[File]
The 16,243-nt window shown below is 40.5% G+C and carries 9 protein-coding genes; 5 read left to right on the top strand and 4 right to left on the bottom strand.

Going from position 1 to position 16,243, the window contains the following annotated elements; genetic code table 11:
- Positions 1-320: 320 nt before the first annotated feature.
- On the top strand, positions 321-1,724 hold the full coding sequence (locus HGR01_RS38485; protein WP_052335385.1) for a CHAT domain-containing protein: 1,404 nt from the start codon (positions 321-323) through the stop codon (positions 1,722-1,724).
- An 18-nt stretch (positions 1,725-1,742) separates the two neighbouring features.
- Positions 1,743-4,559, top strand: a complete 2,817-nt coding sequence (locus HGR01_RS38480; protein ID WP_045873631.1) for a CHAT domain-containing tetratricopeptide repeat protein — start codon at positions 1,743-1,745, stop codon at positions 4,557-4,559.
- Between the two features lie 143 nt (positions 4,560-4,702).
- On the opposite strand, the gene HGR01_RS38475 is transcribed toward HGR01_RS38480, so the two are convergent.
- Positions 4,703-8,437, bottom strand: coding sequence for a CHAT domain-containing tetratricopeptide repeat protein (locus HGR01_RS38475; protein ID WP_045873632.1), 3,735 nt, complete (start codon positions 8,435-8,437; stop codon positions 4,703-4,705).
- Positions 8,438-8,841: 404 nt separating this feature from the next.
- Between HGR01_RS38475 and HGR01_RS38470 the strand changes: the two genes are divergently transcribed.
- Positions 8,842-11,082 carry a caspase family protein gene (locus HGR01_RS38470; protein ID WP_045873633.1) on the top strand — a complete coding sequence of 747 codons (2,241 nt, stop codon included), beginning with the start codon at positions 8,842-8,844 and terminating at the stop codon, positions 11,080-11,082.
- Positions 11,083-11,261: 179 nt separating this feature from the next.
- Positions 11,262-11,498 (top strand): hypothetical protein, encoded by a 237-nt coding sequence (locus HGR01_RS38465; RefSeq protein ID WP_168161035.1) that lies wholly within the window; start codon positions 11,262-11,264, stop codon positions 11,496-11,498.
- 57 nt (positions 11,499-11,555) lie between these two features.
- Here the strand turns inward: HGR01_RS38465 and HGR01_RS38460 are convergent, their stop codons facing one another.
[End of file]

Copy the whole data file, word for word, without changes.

The 16,243-nt window shown below is 40.5% G+C and carries 9 protein-coding genes; 5 read left to right on the top strand and 4 right to left on the bottom strand.

Going from position 1 to position 16,243, the window contains the following annotated elements; genetic code table 11:
- Positions 1-320: 320 nt before the first annotated feature.
- On the top strand, positions 321-1,724 hold the full coding sequence (locus HGR01_RS38485; protein WP_052335385.1) for a CHAT domain-containing protein: 1,404 nt from the start codon (positions 321-323) through the stop codon (positions 1,722-1,724).
- An 18-nt stretch (positions 1,725-1,742) separates the two neighbouring features.
- Positions 1,743-4,559, top strand: a complete 2,817-nt coding sequence (locus HGR01_RS38480; protein ID WP_045873631.1) for a CHAT domain-containing tetratricopeptide repeat protein — start codon at positions 1,743-1,745, stop codon at positions 4,557-4,559.
- Between the two features lie 143 nt (positions 4,560-4,702).
- On the opposite strand, the gene HGR01_RS38475 is transcribed toward HGR01_RS38480, so the two are convergent.
- Positions 4,703-8,437, bottom strand: coding sequence for a CHAT domain-containing tetratricopeptide repeat protein (locus HGR01_RS38475; protein ID WP_045873632.1), 3,735 nt, complete (start codon positions 8,435-8,437; stop codon positions 4,703-4,705).
- Positions 8,438-8,841: 404 nt separating this feature from the next.
- Between HGR01_RS38475 and HGR01_RS38470 the strand changes: the two genes are divergently transcribed.
- Positions 8,842-11,082 carry a caspase family protein gene (locus HGR01_RS38470; protein ID WP_045873633.1) on the top strand — a complete coding sequence of 747 codons (2,241 nt, stop codon included), beginning with the start codon at positions 8,842-8,844 and terminating at the stop codon, positions 11,080-11,082.
- Positions 11,083-11,261: 179 nt separating this feature from the next.
- Positions 11,262-11,498 (top strand): hypothetical protein, encoded by a 237-nt coding sequence (locus HGR01_RS38465; RefSeq protein ID WP_168161035.1) that lies wholly within the window; start codon positions 11,262-11,264, stop codon positions 11,496-11,498.
- 57 nt (positions 11,499-11,555) lie between these two features.
- Here the strand turns inward: HGR01_RS38465 and HGR01_RS38460 are convergent, their stop codons facing one another.